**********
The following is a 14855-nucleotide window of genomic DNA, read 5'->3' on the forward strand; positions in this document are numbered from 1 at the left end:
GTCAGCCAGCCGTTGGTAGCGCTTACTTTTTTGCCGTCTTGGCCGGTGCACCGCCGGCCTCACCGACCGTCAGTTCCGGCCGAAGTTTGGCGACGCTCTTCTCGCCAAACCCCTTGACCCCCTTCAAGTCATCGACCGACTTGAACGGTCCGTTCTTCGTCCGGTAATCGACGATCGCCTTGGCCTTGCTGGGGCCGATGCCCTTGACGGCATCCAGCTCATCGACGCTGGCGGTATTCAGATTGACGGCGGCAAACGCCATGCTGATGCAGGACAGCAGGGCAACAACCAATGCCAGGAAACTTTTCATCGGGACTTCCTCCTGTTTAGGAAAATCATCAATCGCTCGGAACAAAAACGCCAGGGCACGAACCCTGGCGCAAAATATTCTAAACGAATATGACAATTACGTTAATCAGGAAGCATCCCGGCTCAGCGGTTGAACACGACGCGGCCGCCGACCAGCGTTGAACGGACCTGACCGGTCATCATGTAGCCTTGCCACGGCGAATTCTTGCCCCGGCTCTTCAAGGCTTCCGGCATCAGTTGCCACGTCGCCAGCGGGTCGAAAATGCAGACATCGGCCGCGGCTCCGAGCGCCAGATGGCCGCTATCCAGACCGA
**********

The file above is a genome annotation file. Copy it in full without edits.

The following is a 14855-nucleotide window of genomic DNA, read 5'->3' on the forward strand; positions in this document are numbered from 1 at the left end:
GTCAGCCAGCCGTTGGTAGCGCTTACTTTTTTGCCGTCTTGGCCGGTGCACCGCCGGCCTCACCGACCGTCAGTTCCGGCCGAAGTTTGGCGACGCTCTTCTCGCCAAACCCCTTGACCCCCTTCAAGTCATCGACCGACTTGAACGGTCCGTTCTTCGTCCGGTAATCGACGATCGCCTTGGCCTTGCTGGGGCCGATGCCCTTGACGGCATCCAGCTCATCGACGCTGGCGGTATTCAGATTGACGGCGGCAAACGCCATGCTGATGCAGGACAGCAGGGCAACAACCAATGCCAGGAAACTTTTCATCGGGACTTCCTCCTGTTTAGGAAAATCATCAATCGCTCGGAACAAAAACGCCAGGGCACGAACCCTGGCGCAAAATATTCTAAACGAATATGACAATTACGTTAATCAGGAAGCATCCCGGCTCAGCGGTTGAACACGACGCGGCCGCCGACCAGCGTTGAACGGACCTGACCGGTCATCATGTAGCCTTGCCACGGCGAATTCTTGCCCCGGCTCTTCAAGGCTTCCGGCATCAGTTGCCACGTCGCCAGCGGGTCGAAAATGCAGACATCGGCCGCGGCTCCGAGCGCCAGATGGCCGCTATCCAGACCGA